Thursday, December 2, 2021


Michiganders mourn the loss of four students after this week's school shooting at Oxford High School, and SCOTUS Justices signal willingness to back a Mississippi abortion prohibition law.


The Supreme Court debates abortion rights; Stacey Abrams will again run to be Georgia's governor; and Congress scrambles to avoid a shutdown.


Seniors in non-urban areas struggle with hunger disproportionately; rural communities make a push for federal money; and Planned Parenthood takes a case to the Montana Supreme Court.

Groups: AZ Redistricting Panel Excludes Communities of Color


Monday, September 20, 2021   

PHOENIX -- Latinos and other communities of color showed their newfound muscle in the 2020 elections, helping to vote Arizona Democrats into the White House and U.S. Senate.

While those groups want to consolidate their electoral gains in the state's redistricting process, some say the Arizona Independent Redistricting Commission is making it difficult for them to participate.

Victoria Grijalva Ochoa, program manager for One Arizona, an alliance of two dozen advocacy groups across the state, said by limiting the number of public hearings and not holding any in majority-Latino communities, the commission is not engaging all of Arizona's voters.

"There's about 30% of the state's population is Latino alone, and that is big for us," Ochoa explained. "We need to be properly represented in these upcoming maps because, as you know, they're going to dictate the next 10 years of our lives."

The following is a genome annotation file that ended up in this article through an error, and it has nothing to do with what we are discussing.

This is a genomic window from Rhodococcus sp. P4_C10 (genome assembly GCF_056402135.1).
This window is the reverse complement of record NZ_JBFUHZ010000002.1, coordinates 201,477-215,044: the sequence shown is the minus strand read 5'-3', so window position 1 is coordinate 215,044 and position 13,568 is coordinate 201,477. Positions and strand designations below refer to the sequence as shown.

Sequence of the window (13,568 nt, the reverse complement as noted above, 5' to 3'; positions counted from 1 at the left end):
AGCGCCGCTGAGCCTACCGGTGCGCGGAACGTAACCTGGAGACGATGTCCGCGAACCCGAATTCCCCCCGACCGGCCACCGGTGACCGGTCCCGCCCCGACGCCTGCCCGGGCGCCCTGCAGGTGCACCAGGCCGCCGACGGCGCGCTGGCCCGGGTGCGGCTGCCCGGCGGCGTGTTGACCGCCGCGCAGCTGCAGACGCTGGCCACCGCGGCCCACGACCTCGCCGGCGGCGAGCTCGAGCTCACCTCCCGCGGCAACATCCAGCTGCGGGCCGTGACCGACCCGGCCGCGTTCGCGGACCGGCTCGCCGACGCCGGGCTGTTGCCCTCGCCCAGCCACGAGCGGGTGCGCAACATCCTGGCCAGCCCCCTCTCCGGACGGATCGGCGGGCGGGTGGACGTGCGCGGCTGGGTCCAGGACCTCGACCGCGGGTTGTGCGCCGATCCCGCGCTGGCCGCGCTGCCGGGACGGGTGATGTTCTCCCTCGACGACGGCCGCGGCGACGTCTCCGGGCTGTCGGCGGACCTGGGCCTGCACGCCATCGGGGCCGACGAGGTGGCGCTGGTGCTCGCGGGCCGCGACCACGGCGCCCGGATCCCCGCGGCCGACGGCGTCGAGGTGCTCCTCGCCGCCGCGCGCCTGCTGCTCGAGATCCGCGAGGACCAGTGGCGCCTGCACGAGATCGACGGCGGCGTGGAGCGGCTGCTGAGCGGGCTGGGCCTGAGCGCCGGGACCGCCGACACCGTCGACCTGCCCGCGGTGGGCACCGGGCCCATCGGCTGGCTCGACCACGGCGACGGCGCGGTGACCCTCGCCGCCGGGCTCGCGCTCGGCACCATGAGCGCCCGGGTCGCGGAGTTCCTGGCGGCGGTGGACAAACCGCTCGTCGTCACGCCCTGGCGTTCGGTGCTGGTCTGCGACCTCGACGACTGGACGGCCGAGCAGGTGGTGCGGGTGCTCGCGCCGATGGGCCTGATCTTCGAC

The commission is made up of two Democrats, two Republicans and an independent chair named by the governor. Before the independent panel, the state's political maps were drawn and approved by the GOP-controlled Arizona Legislature. Final maps must be approved by late December.

Ochoa claimed the commission provided insufficient notice of its public hearings, giving anyone who wants to attend less than a week to coordinate childcare, schedule time off work or organize transportation.

She noted her coalition is encouraging the commission to expand its public hearings to Latino communities, in places like Avondale, Maryvale, Nogales, South Tucson or Tolleson.

"There's just a number of organizations that are already familiar with the community, that have community experience, knowledge and trust," Ochoa outlined. "We know that this is a lot of work to do in a very short timeline. But there are groups that they could be working with to really extend this outreach and make sure that they're reaching folks, wherever we are."

The commission holds its first of five scheduled hearings beginning Tuesday at locations mainly in the Phoenix metro area, with virtual meetings set for towns in other parts of the state.

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